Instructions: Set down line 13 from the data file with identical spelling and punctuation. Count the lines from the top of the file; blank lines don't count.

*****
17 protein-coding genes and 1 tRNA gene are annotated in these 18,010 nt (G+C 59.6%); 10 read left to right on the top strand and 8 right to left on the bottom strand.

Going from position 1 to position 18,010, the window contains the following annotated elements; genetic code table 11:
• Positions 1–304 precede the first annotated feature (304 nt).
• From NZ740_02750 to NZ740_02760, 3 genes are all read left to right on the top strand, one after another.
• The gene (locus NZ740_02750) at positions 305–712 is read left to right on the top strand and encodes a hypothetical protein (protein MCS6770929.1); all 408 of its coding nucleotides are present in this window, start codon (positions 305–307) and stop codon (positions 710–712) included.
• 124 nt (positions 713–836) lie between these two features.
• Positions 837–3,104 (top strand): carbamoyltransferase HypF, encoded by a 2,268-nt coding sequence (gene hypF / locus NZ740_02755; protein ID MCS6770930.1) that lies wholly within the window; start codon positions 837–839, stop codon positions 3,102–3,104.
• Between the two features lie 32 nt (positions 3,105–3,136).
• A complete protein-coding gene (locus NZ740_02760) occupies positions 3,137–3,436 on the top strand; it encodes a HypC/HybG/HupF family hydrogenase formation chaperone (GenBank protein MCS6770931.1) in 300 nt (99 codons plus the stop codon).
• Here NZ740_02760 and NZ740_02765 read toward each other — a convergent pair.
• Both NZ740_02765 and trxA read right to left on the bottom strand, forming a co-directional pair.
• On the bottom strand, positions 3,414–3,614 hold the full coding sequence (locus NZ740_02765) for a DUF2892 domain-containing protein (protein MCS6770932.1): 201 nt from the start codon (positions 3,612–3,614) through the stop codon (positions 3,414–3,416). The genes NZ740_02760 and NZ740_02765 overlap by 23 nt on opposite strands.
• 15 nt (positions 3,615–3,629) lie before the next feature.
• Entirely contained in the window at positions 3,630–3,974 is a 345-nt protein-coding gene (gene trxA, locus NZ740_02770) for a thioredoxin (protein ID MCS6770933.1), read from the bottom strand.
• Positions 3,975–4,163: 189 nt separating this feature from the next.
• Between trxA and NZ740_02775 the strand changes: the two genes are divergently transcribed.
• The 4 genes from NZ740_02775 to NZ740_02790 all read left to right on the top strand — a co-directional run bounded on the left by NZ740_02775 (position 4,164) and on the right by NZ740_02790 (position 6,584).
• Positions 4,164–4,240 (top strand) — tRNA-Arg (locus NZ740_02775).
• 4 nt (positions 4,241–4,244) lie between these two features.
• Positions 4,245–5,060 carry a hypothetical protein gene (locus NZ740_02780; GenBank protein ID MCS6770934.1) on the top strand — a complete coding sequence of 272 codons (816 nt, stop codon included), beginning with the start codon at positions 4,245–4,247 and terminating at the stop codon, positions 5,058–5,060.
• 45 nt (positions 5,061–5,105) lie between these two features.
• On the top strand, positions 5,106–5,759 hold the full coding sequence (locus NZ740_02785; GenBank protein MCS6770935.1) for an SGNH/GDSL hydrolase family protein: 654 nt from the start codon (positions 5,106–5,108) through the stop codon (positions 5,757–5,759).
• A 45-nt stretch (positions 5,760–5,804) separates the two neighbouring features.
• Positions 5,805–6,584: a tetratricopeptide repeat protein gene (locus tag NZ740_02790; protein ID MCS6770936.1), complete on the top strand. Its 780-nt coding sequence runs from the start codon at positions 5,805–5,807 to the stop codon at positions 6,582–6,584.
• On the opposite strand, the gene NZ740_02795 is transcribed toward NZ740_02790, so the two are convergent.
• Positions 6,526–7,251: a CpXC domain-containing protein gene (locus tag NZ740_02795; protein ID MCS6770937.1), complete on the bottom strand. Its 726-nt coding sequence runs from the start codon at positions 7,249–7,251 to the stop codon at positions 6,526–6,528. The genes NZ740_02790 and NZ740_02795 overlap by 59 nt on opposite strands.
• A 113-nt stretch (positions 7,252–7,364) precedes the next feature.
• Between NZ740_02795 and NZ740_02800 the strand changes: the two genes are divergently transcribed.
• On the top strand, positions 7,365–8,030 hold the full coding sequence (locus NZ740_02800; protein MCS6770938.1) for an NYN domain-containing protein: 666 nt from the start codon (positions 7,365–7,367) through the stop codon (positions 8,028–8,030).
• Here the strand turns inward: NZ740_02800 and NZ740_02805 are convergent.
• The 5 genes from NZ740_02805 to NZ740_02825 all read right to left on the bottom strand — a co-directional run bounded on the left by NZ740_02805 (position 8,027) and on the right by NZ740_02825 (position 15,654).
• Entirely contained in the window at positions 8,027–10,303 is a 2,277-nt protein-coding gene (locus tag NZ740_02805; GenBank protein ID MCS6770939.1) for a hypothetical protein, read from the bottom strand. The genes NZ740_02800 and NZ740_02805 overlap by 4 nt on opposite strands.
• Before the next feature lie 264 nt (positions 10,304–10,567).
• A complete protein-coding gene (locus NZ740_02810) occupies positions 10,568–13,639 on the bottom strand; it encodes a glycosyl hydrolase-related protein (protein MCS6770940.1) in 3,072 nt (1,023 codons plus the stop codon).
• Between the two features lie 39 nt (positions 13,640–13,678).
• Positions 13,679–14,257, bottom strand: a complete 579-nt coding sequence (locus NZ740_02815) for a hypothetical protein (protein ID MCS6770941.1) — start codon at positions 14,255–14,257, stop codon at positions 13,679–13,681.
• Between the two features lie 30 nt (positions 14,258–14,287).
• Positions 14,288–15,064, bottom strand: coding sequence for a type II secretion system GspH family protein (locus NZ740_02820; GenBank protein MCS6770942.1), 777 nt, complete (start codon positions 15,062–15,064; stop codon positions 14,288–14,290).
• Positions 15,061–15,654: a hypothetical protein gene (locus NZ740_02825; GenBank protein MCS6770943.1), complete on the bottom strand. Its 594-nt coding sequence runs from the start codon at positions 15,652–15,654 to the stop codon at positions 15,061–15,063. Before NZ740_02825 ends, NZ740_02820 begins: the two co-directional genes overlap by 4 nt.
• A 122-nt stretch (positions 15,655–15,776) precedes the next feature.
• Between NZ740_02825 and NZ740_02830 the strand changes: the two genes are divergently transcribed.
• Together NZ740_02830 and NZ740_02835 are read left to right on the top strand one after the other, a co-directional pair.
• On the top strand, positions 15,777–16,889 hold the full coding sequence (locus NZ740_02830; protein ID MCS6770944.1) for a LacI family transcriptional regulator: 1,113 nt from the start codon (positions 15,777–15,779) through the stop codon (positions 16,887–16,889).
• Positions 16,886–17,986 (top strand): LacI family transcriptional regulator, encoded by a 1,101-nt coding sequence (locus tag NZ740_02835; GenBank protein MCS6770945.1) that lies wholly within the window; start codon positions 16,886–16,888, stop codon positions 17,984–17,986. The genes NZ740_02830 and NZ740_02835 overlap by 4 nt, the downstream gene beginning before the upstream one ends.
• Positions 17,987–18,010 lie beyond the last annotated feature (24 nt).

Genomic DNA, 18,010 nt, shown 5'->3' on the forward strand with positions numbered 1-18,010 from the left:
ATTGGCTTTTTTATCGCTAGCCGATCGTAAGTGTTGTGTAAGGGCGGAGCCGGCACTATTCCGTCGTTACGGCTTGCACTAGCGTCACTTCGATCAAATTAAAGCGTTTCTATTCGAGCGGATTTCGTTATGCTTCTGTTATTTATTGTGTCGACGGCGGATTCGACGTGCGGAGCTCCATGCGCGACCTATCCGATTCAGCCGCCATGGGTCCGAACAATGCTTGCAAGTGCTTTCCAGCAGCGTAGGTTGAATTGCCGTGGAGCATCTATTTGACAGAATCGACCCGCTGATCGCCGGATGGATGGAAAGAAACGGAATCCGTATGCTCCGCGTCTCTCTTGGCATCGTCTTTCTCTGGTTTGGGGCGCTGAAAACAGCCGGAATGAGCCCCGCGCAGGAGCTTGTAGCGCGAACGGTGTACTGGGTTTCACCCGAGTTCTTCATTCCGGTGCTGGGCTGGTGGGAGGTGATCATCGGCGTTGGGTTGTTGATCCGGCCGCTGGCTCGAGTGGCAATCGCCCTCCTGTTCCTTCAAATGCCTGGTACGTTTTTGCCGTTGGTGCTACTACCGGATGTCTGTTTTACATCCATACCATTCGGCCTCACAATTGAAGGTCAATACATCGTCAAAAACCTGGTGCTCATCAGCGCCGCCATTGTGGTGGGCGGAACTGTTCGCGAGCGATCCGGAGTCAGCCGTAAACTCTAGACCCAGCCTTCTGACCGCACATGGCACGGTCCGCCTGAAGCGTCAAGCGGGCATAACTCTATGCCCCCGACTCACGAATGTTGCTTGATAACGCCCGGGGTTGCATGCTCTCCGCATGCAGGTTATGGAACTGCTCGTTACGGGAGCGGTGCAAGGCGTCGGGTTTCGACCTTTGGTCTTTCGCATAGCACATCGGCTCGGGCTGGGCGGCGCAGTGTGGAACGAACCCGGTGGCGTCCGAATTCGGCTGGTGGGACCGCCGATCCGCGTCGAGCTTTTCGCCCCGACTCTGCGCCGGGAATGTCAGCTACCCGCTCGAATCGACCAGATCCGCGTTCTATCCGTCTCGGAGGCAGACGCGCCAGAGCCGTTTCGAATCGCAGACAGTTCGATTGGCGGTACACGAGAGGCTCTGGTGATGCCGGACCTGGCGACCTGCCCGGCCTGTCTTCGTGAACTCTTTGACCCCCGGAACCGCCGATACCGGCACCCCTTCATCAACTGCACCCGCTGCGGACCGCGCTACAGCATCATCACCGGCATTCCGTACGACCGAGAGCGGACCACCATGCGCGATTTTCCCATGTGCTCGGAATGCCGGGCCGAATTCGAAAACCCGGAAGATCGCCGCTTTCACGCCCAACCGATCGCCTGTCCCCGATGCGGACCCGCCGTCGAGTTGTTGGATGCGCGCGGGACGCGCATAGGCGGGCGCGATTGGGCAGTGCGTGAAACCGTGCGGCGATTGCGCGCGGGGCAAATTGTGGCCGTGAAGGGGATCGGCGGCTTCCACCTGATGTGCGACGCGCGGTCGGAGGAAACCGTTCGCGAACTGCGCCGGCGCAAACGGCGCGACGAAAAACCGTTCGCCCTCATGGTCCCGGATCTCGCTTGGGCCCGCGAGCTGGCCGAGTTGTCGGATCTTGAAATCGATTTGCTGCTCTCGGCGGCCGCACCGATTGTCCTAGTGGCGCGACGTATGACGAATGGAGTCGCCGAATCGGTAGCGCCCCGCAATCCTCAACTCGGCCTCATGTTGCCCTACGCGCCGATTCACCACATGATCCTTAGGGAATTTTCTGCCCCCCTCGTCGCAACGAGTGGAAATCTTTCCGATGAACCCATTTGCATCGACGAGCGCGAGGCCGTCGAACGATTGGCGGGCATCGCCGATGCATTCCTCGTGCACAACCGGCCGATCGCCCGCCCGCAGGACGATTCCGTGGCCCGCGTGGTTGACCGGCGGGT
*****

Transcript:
• 15 nt (positions 3,615–3,629) lie before the next feature.